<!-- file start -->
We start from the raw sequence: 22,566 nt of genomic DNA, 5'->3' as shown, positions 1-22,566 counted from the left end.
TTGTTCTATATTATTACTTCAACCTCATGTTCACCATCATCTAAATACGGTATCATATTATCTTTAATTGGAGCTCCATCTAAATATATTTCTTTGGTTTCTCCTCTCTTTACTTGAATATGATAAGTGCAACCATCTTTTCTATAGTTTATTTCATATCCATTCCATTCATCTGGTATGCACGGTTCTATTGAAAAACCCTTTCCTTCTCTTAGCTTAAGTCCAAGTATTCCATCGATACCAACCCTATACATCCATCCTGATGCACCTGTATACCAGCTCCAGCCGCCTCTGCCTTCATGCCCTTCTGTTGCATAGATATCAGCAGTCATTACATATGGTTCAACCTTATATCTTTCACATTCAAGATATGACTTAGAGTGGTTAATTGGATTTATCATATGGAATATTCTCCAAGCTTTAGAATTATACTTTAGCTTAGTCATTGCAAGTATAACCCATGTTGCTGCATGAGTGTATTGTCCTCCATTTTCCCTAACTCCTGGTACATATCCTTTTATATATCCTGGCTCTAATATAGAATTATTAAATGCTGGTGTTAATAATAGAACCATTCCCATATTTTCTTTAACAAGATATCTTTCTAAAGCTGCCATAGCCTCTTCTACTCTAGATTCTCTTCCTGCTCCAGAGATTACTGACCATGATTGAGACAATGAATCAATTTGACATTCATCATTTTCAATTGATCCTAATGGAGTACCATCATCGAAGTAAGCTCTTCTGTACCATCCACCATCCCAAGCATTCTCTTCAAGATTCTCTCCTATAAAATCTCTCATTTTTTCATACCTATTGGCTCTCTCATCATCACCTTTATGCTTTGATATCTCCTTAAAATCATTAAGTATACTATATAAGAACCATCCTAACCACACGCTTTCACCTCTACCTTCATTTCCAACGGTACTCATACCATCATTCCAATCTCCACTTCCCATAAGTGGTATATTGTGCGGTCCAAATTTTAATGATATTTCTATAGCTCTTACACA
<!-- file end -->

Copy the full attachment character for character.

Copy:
We start from the raw sequence: 22,566 nt of genomic DNA, 5'->3' as shown, positions 1-22,566 counted from the left end.
TTGTTCTATATTATTACTTCAACCTCATGTTCACCATCATCTAAATACGGTATCATATTATCTTTAATTGGAGCTCCATCTAAATATATTTCTTTGGTTTCTCCTCTCTTTACTTGAATATGATAAGTGCAACCATCTTTTCTATAGTTTATTTCATATCCATTCCATTCATCTGGTATGCACGGTTCTATTGAAAAACCCTTTCCTTCTCTTAGCTTAAGTCCAAGTATTCCATCGATACCAACCCTATACATCCATCCTGATGCACCTGTATACCAGCTCCAGCCGCCTCTGCCTTCATGCCCTTCTGTTGCATAGATATCAGCAGTCATTACATATGGTTCAACCTTATATCTTTCACATTCAAGATATGACTTAGAGTGGTTAATTGGATTTATCATATGGAATATTCTCCAAGCTTTAGAATTATACTTTAGCTTAGTCATTGCAAGTATAACCCATGTTGCTGCATGAGTGTATTGTCCTCCATTTTCCCTAACTCCTGGTACATATCCTTTTATATATCCTGGCTCTAATATAGAATTATTAAATGCTGGTGTTAATAATAGAACCATTCCCATATTTTCTTTAACAAGATATCTTTCTAAAGCTGCCATAGCCTCTTCTACTCTAGATTCTCTTCCTGCTCCAGAGATTACTGACCATGATTGAGACAATGAATCAATTTGACATTCATCATTTTCAATTGATCCTAATGGAGTACCATCATCGAAGTAAGCTCTTCTGTACCATCCACCATCCCAAGCATTCTCTTCAAGATTCTCTCCTATAAAATCTCTCATTTTTTCATACCTATTGGCTCTCTCATCATCACCTTTATGCTTTGATATCTCCTTAAAATCATTAAGTATACTATATAAGAACCATCCTAACCACACGCTTTCACCTCTACCTTCATTTCCAACGGTACTCATACCATCATTCCAATCTCCACTTCCCATAAGTGGTATATTGTGCGGTCCAAATTTTAATGATATTTCTATAGCTCTTACACA